I grew up surrounded by books. My grandfather was a publisher from 1929 and my father was a publisher for over five decades. So, I have a natural interest in books, publishers and the state of the book business. Everywhere I travel if I see a bookstore I will definitely spend an hour there, I remember the countless hours I spent in the many Barnes and Noble, and Borders stores during my visits to the USA in the early years of this century.
Recently, I listened to this episode of the Decoder podcast with the CEO of Barnes and Noble Mr James Daunt with The Verge’s Nilay Patel. It was an eye-opener! If you’re interested in the future of book retailing, you should definitely listen to this one. You’ll get valuable nuggets of wisdom that will help you stay ahead of the curve.
Mr Daunt comes from the UK, where he still runs his own independent bookstores. Mr Daunt talks about how he has decentralised the operations of the stores, letting each store’s booksellers select the titles they display. He discontinued the placement fees B & N used to get from Publishers, which instantly paved the way for true bestsellers to be showcased and not the highest bidder’s books. B & N is now owned by a private equity company and the first move of a PE firm is to downsize the staff and cut costs. Mr Daunt did the same but for noble reasons he says and it sounds convincing. Because of this, he says they were lucky to have moved out of costly Manhattan real estate just before the pandemic.
I found this fact to be fascinating: “All of our book buying is done by essentially one person with two assistants, and that was a team probably of 40 or 50 before. That’s all we need to do centrally. The rest is all done out in the stores?”
I agree 100% with his assessment of Amazon: “Amazon is terrible at discovery, and I think publishers are slowly realizing that if you want to move beyond the brand names of the past, you’re going to need to find a way to promote them. They are really terrible at putting a book in front of you that you never thought you’d want to read, that you have no reason to read and no tether to at all. Whereas a bookstore is precisely the place that does that. You pick up the book that you never thought you would want to read, might read, or could even think about reading, by an author you’ve never even heard of until that moment.”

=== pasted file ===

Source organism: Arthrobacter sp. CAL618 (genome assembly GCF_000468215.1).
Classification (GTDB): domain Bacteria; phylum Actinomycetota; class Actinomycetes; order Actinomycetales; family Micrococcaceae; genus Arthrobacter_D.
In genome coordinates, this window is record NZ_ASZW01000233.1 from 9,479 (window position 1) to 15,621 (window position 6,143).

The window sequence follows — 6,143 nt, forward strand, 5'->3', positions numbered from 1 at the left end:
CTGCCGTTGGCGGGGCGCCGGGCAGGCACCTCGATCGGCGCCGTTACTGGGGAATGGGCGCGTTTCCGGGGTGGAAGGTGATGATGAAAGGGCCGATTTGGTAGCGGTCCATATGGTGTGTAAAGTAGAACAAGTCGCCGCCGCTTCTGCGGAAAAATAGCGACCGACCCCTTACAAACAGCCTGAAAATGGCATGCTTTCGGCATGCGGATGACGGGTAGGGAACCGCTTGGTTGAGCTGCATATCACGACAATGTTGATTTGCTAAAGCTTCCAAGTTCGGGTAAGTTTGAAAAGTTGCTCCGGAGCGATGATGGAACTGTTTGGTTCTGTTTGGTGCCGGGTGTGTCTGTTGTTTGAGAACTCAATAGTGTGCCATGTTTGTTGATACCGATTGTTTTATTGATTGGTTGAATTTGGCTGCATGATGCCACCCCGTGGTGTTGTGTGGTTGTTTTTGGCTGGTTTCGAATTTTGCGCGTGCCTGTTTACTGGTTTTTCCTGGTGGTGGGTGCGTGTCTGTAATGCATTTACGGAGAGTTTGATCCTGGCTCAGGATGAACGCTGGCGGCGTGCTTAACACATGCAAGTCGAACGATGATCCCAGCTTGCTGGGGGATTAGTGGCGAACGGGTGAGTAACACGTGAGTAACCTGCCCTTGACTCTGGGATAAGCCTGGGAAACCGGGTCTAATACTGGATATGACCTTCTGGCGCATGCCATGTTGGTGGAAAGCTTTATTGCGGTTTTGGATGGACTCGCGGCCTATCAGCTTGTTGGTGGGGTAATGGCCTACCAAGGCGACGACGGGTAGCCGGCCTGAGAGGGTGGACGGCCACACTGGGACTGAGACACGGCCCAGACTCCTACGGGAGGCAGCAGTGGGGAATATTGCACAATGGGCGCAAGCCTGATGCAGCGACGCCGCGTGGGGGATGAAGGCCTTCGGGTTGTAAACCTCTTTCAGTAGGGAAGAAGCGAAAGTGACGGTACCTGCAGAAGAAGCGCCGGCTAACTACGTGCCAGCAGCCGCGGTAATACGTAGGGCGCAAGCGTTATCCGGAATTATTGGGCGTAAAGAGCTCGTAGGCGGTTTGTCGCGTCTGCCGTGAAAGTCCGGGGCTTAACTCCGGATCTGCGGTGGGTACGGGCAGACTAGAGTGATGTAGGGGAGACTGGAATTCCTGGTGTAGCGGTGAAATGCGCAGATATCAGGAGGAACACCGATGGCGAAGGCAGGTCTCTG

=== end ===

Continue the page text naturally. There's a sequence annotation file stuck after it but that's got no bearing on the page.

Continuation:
And his response to how he navigates the landmine of what books his bookstores can sell and decide not to sell a book due to their personal beliefs was brilliant: “Our job then centrally is to discuss those and talk it through. As with most things, diplomacy, talking, thought, and some level of kindness and understanding on both sides will generally get to a decent outcome.”
I found it heartening to him say “Generally, most booksellers are sensible people and passionately believe in freedoms of speech and all of the positive things around that. We stand fair and square alongside librarians. We would always try and champion the widest diversity of opinions. That is not to say we should ban the other side. We are a place that should carry everything, but we do seek to exclude from our stores’ things that are beyond an acceptable level.”
Check out this episode dated 16th March 2023, Decoder, The Verge.
#TheVerge #Decoder #podcast #barnesandnoble